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Dane County, Rape Crisis Center Mark Sexual Assault Awareness Month with New Education, Prevention Efforts Focused on Diversity

For more information contact:

Josh Wescott 608-266-9069

FOR IMMEDIATE RELEASE 4/26/2017

Issued By: County Executive
View only releases from County Executive

Hundreds of Helpline Calls Through Start of 2017 Highlight Need for Continued Public Awareness

 

Dane County Executive Joe Parisi and Rape Crisis Center Director Erin Thornley Parisi held a press conference today highlighting new initiatives to increase access to sexual assault services for marginalized communities in Dane County. The announcement comes on Denim Day, an annual event during Sexual Assault Awareness Month that calls public attention to sexual assault by asking people to wear denim to help fight misconceptions and raise awareness about rape and other sex crimes.

 

Through March 2017 of this year, the Rape Crisis Center (RCC) has provided 153 medical or legal accompaniments to victims of sexual assault.  The RCC has also taken 702 helpline calls.

 

“Sexual assault is an insidious crime affecting thousands of people right here in Dane County,” said Dane County Executive Joe Parisi. “I am proud to stand with the Rape Crisis Center and our other community partners who work every day to make sure everyone in Dane County has access to sexual assault victim services.”

 

“The RCC has provided free medical and legal advocacy, counseling and support to tens of thousands of sexual assault victims over the past forty-four years, but the work has not been as inclusive as it needs to be. We are committed to changing that,” said Rape Crisis Center Executive Director Erin Thornley Parisi. “We’re analyzing what we do well and finding ways to do it better. We added two positions to focus our efforts. We’re contracting with experts in the community to help improve our cultural relevance and we are working to increase the capacity of culturally specific services.”

 

Denim Day has been observed for the last 18 years on a Wednesday in April during Sexual Assault Awareness Month. The day was triggered by a ruling in the Italian Supreme Court when a conviction for rape was overturned because the justices felt since the victim was wearing tight jeans she consented. The Italian Supreme Court stated in its decision “it is a fact of common experience that it is nearly impossible to slip off tight jeans even partly without the active collaboration of the person who is wearing them.” The women in the Italian Parliament came to work in jeans the day after the ruling in solidarity with the victim. Wearing jeans on Denim Day has become a symbol of protest against the misconceptions around sexual assault and the pervasive use of victim blaming.

 

“I’m delighted to have the on-going support of the County Executive and of all county employees who are wearing denim today to stand in solidarity with victims of sexual assault,” said Thornley Parisi. “Victim-blaming in 1992 resulted in the first Denim Day, but we battle the same tactics today in our local courts, schools, businesses and communities. The more marginalized the community, the more effective victim blaming is in silencing victims.”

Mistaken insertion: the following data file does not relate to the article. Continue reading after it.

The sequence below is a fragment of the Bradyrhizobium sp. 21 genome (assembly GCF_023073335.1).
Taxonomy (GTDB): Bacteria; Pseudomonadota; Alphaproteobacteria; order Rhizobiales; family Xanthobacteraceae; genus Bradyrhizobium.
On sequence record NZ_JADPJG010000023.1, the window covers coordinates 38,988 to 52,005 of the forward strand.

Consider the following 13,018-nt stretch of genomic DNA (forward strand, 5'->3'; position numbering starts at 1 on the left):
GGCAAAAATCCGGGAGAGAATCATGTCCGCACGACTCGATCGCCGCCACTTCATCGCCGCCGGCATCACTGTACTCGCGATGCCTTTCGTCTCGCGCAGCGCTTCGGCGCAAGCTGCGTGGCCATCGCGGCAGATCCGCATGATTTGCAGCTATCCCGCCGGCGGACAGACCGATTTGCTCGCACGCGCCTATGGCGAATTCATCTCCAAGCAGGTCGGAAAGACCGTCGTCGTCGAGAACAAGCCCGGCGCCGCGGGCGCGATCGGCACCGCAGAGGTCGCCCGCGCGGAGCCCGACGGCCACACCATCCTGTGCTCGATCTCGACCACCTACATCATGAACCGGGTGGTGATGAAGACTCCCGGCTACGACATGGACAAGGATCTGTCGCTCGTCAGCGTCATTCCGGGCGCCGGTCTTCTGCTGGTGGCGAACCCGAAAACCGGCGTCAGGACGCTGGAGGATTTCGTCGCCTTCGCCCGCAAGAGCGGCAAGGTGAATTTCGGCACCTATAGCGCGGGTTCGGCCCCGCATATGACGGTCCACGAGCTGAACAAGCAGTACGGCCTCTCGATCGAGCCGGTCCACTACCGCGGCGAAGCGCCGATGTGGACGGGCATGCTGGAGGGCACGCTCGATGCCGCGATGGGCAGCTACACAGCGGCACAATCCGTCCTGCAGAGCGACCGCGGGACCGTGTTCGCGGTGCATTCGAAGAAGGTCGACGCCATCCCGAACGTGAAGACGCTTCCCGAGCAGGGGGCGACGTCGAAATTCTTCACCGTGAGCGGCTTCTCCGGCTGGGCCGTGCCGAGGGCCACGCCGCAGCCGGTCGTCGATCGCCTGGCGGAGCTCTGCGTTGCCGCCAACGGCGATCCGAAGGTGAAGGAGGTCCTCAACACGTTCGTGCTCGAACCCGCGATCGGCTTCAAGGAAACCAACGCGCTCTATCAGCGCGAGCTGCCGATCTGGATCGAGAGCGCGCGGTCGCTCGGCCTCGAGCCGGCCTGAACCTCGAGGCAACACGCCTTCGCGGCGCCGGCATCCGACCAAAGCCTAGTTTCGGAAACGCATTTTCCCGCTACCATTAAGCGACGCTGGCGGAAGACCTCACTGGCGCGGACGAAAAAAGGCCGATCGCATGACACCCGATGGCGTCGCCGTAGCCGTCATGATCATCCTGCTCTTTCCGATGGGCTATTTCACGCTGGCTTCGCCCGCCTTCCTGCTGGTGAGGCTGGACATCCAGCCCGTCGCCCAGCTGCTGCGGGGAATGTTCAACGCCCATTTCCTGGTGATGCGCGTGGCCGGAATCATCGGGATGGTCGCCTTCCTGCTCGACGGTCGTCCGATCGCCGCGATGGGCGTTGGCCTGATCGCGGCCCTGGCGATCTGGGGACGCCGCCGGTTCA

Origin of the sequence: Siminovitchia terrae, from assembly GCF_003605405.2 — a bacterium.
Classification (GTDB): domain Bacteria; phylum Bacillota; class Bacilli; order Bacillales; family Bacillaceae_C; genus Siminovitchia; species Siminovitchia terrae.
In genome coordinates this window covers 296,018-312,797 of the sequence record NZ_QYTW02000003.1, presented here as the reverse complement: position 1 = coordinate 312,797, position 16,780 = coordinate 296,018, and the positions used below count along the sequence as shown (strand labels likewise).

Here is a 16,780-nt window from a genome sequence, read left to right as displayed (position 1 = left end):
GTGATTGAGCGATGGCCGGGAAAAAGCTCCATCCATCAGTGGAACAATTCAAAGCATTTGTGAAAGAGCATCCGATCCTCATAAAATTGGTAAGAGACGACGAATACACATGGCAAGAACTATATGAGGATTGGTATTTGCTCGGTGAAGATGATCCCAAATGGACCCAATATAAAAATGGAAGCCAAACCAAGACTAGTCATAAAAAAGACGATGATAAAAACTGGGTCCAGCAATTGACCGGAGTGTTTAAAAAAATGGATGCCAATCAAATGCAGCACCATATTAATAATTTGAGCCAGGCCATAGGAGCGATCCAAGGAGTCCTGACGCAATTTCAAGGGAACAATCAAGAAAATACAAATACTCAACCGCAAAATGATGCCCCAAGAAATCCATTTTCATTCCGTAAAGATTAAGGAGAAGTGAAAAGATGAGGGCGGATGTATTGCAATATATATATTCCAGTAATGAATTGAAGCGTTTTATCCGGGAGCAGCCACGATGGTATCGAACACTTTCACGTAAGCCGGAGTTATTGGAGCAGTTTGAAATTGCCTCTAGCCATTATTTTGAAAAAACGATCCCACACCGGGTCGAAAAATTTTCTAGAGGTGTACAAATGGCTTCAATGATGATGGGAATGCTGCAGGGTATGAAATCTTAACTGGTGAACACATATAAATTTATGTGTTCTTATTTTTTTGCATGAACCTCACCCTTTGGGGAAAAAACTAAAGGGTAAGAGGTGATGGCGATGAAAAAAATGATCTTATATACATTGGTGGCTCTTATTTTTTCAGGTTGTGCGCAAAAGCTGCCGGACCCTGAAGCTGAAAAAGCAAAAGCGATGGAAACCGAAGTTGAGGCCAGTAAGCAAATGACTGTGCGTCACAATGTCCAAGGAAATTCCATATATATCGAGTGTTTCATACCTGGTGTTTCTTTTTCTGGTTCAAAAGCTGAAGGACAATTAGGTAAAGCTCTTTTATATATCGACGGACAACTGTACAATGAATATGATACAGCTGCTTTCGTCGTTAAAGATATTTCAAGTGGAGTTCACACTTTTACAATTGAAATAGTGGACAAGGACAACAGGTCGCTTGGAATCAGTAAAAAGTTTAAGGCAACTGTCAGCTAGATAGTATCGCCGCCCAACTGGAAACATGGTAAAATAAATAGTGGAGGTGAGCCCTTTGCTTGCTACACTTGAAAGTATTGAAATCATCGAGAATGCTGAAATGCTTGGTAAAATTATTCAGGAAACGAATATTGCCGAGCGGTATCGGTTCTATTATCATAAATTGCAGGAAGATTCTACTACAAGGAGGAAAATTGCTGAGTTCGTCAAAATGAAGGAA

"On Denim Day and every day, Planned Parenthood of Wisconsin stands with survivors of sexual assault,” Tanya Atkinson, President and CEO of Planned Parenthood Wisconsin said.  “Through providing access to sex education that emphasizes the importance of consent and healthy relationships, advocating for stronger policies to support survivors of sexual assault and screening for intimate partner violence, Planned Parenthood is proud of our role contributing to a culture of personal safety, respect and consent.”

 

 According to the US Department of Justice 2015 National Crime Victimization Survey, every 98 seconds, another American is sexually assaulted. One in four girls and one in six boys will be sexually abused before they turn 18 years old. One in two women and one in five men have experienced sexual violence other than rape in their lifetime, and one in five women and one in thirty-three men have experienced rape or attempted rape in their lifetime.

 

RCC services are free and provided to any victim of sexual assault and their support network regardless of age, gender identity, or other status. Community education and outreach is designed to increase community awareness of the Rape Crisis Center’s free services and to create partnerships and community ownerships of the underlying beliefs and attitudes that have normalized sexual assault. In 2016, RCC connected with over 6,800 teens and adults through community outreach and education, and taught assertiveness and self-defense risk-education to 295 students through the Chimera® program.

 

To access services you can call the 24/7 Helpline at 608-251-RAPE (7273).

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